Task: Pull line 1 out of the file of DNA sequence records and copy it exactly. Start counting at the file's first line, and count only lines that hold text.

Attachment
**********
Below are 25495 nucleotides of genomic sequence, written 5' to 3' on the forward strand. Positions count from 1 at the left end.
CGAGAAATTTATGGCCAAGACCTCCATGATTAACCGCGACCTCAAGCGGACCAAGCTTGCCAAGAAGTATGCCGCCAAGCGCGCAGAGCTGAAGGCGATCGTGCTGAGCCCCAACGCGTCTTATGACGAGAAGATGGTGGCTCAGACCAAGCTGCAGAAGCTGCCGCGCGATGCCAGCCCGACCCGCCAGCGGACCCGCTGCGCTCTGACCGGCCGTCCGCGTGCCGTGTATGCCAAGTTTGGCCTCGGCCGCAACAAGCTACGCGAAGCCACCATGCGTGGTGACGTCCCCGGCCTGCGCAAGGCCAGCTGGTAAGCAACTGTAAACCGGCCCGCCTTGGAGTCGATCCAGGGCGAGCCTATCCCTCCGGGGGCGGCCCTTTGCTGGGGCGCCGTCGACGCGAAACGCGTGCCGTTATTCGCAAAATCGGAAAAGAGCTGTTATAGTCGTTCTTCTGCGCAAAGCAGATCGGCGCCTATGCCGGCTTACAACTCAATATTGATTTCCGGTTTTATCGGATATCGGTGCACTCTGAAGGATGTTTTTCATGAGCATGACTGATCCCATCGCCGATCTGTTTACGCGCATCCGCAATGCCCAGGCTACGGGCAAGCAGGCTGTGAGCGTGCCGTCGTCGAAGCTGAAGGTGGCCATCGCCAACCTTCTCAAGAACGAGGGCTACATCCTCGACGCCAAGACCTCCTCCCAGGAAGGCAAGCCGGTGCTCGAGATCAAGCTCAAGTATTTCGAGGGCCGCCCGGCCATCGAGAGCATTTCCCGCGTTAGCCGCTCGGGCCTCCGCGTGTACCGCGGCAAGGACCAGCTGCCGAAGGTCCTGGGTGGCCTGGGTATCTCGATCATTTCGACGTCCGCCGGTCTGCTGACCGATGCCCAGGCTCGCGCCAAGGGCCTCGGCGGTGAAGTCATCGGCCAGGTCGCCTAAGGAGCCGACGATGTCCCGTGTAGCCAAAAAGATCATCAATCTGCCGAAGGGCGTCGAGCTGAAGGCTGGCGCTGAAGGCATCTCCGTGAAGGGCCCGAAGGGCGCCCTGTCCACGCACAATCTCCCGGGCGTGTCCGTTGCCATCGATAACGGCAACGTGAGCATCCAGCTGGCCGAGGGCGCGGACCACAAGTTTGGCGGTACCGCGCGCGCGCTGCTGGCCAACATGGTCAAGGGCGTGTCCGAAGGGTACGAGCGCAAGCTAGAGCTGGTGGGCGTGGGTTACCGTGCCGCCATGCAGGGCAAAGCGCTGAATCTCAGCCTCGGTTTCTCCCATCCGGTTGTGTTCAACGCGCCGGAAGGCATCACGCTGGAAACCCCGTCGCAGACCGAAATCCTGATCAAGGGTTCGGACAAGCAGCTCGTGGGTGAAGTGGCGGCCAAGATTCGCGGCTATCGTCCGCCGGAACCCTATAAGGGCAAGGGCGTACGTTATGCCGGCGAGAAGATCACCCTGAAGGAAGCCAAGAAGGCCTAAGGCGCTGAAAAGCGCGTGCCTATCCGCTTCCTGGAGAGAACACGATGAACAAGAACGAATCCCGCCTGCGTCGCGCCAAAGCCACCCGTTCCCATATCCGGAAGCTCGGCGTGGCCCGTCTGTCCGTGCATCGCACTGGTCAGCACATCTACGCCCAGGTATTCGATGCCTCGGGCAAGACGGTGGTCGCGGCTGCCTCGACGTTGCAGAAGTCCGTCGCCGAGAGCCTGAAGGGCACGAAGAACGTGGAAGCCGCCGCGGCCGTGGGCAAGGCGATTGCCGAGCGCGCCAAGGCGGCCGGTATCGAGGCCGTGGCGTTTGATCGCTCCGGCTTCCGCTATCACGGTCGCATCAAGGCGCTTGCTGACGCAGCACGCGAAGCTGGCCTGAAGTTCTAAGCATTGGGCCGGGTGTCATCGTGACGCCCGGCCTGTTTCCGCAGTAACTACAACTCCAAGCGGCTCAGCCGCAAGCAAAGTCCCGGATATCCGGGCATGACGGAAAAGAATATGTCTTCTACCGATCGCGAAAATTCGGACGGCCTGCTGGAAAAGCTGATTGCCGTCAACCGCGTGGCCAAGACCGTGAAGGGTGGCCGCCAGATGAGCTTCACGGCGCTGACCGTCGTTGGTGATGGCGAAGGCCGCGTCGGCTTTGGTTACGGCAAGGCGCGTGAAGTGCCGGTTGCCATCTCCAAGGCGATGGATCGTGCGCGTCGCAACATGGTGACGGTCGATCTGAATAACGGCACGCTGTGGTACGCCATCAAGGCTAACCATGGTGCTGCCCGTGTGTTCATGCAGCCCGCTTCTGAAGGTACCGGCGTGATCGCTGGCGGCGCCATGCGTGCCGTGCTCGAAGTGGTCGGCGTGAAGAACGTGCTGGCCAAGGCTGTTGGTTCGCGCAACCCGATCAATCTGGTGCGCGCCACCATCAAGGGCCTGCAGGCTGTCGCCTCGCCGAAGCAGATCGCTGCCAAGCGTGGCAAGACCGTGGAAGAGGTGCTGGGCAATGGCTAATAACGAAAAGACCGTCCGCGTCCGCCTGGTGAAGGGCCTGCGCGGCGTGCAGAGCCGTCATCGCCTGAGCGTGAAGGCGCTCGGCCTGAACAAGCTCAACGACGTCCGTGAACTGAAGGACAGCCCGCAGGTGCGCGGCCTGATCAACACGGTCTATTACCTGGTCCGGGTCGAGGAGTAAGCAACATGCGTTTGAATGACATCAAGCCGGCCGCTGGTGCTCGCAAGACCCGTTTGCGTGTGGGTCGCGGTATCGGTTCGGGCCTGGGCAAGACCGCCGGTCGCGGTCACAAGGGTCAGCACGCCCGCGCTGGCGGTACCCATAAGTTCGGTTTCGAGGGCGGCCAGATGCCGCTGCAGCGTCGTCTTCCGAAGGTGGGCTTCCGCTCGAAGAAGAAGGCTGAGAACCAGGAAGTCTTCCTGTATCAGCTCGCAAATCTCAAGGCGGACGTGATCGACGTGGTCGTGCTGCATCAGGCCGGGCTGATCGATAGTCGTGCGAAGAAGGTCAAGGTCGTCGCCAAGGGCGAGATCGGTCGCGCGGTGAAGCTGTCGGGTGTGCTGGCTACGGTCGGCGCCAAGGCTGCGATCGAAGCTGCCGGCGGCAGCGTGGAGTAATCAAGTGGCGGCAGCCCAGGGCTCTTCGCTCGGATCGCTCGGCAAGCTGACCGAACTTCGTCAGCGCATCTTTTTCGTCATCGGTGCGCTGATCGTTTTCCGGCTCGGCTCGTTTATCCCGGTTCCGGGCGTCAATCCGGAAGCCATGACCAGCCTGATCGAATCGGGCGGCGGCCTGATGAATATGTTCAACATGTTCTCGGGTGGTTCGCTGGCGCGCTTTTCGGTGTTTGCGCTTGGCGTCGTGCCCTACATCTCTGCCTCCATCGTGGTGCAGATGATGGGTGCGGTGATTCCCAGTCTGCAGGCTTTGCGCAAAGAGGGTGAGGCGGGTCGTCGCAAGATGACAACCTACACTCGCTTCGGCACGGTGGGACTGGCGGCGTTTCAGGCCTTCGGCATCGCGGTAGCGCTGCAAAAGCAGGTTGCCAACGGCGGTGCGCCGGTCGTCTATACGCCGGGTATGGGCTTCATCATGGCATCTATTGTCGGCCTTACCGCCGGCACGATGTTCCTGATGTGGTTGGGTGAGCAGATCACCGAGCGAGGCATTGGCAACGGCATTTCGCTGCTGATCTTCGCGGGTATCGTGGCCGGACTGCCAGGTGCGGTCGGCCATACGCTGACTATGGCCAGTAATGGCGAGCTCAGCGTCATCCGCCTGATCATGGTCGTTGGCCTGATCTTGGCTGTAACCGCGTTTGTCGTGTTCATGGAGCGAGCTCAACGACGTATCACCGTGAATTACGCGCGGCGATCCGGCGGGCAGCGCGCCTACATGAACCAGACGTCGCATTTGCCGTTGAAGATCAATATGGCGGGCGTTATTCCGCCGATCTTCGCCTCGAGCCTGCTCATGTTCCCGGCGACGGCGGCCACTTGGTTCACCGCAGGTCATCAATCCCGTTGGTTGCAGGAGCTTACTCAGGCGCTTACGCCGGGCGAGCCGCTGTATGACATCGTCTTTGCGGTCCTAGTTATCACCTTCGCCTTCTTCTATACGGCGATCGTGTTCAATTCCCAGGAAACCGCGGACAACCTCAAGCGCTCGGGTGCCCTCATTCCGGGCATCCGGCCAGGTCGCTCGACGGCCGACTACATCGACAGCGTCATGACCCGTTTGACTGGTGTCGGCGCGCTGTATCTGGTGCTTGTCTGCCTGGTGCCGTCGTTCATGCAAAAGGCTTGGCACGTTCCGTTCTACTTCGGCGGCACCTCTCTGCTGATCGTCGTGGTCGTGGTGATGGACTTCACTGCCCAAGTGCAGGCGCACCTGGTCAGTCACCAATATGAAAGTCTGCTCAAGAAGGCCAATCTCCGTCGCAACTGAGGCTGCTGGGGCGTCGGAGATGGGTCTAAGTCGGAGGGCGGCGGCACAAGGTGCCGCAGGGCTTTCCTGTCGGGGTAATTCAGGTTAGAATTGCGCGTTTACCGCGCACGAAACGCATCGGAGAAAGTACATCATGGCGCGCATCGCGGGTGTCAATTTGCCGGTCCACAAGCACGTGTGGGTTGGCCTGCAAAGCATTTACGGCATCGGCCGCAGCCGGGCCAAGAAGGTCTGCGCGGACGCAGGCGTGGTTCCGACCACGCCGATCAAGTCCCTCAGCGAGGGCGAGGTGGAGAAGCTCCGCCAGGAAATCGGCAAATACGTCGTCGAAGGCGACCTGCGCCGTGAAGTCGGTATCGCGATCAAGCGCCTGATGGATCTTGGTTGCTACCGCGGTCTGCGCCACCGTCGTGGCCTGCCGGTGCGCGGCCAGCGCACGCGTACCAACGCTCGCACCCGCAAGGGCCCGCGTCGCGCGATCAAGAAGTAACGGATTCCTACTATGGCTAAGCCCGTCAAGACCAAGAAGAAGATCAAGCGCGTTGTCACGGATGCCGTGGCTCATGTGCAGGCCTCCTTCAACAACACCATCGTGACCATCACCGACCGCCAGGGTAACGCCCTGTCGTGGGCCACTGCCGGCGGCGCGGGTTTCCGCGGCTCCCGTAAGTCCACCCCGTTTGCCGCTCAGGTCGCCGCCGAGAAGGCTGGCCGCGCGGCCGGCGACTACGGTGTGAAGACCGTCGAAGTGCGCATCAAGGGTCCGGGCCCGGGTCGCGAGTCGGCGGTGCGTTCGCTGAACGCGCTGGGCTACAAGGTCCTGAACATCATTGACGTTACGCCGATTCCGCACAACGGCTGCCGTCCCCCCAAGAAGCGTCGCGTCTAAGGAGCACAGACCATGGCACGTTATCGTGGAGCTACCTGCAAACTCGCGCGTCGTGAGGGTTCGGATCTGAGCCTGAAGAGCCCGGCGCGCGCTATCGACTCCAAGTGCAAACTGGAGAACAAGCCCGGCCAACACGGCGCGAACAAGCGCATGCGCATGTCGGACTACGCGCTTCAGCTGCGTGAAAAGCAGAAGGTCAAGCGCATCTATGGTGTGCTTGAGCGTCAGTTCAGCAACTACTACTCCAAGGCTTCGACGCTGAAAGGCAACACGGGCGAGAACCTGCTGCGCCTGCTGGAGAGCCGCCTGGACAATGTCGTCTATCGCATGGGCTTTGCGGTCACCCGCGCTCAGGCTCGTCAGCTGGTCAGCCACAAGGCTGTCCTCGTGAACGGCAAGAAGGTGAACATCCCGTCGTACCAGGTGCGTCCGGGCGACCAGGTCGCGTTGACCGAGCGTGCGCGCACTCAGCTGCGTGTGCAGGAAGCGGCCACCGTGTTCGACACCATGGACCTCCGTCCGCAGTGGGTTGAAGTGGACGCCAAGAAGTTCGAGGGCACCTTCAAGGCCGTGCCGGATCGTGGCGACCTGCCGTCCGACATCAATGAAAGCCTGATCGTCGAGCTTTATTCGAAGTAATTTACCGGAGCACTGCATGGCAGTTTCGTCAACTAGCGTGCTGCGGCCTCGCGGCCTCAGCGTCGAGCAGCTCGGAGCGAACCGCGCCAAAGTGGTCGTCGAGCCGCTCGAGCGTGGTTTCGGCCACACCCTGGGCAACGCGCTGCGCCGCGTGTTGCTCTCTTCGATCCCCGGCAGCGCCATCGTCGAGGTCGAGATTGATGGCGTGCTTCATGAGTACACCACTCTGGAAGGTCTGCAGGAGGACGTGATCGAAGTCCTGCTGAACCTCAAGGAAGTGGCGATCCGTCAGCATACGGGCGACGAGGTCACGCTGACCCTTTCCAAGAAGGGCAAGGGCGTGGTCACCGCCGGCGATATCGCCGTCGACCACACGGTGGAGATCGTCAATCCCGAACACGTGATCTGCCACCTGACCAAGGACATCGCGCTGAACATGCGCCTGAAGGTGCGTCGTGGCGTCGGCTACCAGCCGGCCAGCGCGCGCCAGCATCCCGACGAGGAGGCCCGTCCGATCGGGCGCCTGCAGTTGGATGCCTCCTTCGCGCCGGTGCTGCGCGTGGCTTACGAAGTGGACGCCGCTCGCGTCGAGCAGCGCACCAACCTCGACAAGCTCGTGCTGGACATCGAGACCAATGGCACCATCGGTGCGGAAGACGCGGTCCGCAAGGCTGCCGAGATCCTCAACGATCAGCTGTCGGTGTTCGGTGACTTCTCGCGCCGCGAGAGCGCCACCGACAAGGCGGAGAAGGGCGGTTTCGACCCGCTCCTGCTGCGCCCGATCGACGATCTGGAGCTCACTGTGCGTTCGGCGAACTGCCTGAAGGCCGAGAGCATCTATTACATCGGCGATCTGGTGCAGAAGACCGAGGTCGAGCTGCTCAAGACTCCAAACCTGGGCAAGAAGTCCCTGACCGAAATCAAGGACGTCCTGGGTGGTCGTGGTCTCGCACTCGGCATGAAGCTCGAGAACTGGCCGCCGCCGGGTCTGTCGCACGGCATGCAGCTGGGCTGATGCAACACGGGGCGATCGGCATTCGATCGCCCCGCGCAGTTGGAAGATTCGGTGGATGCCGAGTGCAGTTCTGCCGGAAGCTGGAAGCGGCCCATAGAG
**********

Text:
Below are 25495 nucleotides of genomic sequence, written 5' to 3' on the forward strand. Positions count from 1 at the left end.